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What’s the Deal with Peels?




Superficial chemical peels are highly sought after by people to improve the appearance of fine lines, wrinkles, rough texture, and other signs of aging and ultraviolet (UV) damage—and with good reason. Superficial chemical peels with ingredients such as retinol or AHAs like glycolic acid or lactic acid are safe, noninvasive treatments with little to no downtime. They are far more affordable than many other treatments and can be used safely across a range of skin types, with some adjustments made for darker skin tones. 


The term chemical peel can sound ominous to people who have never experienced one, so it’s important to share how and why a superficial peel works, what its effects are, and how it differs from other treatments. A superficial peel starts with exfoliation—the process of removing the topmost layers of the skin—which in turn encourages and helps normalize the skin’s cellular turnover. 


The Skin Cycle 

Cellular turnover is crucial for maintaining the health and luminosity of the skin. It is a natural process of the body in which new skin cells, called keratinocytes, are constantly produced in the deepest layers of the epidermis and travel up through the other layers of the skin during their brief life cycle. When they reach the outermost layer, they die and shed from the skin at about the same rate as new cells are developing in the deepest layers. In normal adult skin, the entire cycle takes about 28 days but, like so many natural processes, it slows down with age and can take 40 days or longer for those over age 50. Sun exposure, stress, and diet can also contribute to slower cellular turnover.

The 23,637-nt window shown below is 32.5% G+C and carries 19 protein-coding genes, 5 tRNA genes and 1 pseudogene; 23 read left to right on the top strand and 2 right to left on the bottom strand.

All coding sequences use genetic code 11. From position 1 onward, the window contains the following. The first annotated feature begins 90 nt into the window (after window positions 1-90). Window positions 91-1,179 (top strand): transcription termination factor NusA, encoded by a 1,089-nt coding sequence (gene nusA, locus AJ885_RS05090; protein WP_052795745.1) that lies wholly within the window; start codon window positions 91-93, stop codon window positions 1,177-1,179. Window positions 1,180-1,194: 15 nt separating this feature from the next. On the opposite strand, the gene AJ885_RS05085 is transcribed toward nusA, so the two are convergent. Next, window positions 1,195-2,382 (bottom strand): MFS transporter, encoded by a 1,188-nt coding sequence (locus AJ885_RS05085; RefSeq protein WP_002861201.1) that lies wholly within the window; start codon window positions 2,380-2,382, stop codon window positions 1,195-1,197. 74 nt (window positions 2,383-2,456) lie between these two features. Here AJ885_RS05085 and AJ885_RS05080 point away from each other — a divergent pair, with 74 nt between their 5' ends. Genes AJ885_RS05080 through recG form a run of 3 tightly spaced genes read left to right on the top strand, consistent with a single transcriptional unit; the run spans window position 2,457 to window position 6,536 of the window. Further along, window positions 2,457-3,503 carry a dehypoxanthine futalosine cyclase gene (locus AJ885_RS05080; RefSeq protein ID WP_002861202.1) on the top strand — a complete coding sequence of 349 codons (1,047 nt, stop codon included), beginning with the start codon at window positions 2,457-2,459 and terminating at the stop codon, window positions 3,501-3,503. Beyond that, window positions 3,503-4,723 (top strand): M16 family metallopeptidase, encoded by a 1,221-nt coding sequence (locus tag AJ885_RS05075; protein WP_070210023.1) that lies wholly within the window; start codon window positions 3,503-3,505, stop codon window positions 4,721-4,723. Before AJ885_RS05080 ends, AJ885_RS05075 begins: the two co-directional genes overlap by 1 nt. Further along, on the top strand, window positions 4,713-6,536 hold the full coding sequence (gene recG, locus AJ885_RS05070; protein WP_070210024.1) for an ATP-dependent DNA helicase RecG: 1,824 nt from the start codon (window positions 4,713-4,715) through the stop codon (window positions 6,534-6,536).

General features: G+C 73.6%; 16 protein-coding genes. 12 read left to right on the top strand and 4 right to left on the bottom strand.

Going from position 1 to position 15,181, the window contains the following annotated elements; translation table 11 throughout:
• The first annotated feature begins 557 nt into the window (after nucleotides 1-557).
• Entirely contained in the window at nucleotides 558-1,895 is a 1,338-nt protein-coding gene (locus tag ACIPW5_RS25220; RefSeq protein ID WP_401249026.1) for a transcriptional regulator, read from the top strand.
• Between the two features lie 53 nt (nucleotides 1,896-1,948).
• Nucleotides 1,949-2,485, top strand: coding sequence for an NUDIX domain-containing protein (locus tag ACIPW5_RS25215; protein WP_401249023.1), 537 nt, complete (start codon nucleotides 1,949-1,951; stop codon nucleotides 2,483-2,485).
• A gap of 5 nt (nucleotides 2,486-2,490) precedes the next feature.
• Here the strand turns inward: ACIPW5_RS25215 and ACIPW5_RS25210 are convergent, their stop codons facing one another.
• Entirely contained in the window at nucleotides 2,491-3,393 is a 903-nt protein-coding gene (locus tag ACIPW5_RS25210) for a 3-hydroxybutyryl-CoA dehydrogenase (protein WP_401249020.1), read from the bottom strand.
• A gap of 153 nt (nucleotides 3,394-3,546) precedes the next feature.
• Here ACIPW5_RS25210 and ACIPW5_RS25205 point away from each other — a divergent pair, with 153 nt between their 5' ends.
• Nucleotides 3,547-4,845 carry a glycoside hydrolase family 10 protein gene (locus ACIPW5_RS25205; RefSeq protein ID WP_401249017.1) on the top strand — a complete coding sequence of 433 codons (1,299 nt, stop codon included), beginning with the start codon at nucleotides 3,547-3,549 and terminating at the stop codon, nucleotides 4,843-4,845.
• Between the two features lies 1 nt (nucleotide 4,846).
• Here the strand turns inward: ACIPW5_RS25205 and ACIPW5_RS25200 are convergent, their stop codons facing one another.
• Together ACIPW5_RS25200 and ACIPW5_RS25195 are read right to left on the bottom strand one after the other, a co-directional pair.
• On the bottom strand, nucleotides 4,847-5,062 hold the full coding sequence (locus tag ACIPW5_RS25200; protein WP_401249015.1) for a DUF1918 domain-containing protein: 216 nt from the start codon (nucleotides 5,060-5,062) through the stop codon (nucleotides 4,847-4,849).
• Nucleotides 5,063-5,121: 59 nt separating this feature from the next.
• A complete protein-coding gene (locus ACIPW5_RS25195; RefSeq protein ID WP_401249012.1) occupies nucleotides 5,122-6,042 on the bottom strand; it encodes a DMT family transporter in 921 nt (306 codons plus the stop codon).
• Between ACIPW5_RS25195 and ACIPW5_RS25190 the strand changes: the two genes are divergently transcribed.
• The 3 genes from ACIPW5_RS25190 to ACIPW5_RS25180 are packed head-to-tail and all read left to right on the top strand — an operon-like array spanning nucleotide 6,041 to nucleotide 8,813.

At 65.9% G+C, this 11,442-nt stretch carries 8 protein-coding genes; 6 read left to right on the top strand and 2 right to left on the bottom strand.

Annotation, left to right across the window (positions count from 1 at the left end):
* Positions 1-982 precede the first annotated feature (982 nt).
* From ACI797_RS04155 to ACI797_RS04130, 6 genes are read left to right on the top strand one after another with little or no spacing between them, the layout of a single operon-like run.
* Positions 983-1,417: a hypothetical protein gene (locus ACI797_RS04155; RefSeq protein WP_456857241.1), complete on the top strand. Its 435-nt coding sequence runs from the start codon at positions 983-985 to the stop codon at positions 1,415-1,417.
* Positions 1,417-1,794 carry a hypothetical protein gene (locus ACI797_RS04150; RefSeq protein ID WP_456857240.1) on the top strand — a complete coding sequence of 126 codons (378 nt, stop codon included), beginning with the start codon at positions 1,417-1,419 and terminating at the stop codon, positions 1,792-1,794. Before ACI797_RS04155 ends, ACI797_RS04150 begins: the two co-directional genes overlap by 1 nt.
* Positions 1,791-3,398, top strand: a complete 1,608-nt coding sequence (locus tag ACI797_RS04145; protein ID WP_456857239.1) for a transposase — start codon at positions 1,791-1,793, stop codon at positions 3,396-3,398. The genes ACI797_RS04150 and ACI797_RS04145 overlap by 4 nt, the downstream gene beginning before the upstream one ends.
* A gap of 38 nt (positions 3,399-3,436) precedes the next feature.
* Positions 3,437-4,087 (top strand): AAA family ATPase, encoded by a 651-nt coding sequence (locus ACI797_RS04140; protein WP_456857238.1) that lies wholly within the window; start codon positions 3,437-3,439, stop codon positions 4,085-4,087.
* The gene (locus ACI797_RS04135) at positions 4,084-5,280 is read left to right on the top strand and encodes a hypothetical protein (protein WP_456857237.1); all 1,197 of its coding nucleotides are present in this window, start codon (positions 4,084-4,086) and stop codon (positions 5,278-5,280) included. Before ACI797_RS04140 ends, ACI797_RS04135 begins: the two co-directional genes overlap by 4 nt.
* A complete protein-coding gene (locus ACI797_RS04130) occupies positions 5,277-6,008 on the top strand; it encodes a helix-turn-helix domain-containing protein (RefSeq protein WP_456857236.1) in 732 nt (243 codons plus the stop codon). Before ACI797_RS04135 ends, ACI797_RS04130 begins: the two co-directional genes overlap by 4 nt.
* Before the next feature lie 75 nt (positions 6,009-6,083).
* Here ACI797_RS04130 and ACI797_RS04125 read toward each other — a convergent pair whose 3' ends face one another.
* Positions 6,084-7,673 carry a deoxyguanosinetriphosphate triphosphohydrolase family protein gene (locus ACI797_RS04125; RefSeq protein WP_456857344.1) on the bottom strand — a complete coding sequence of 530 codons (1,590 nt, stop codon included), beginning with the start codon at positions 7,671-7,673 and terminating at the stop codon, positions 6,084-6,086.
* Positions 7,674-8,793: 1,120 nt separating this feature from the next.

When the rate of cellular turnover becomes imbalanced, the older, duller skin cells can accumulate more on the skin surface. This has the effect of hiding the younger, healthier cells underneath, but also results in uneven texture, fine lines and wrinkles, discoloration, and lack of elasticity and tone. 


The Role of the Peel 

So how does a superficial chemical peel help alleviate these signs of aging? A superficial chemical peel exfoliates by breaking the bonds between the dead cells that accumulate on the outermost layers of your skin and the younger cells underneath. This allows the dead cells to slough off more quickly than they would on their own and helps increase the process of natural cellular turnover. Removing the dead surface cells has the immediate effect of revealing or “unveiling” the smoother, brighter complexion below. And because exfoliation stimulates the cellular turnover process over time, newer, fresher cells rise more quickly to the surface, resulting in a visible reduction in fine lines and wrinkles, and a plumper, more luminous complexion, with less visible discoloration. 


As superficial peels work only in the epidermis, or outer portion of the skin, they do not address deeper skin damage such as severe wrinkles, extensive sun damage, or deep acne scarring. Since superficial peels work gradually, they are often given in a series to achieve optimal results, with a few weeks separating each peel. These results are amazing!



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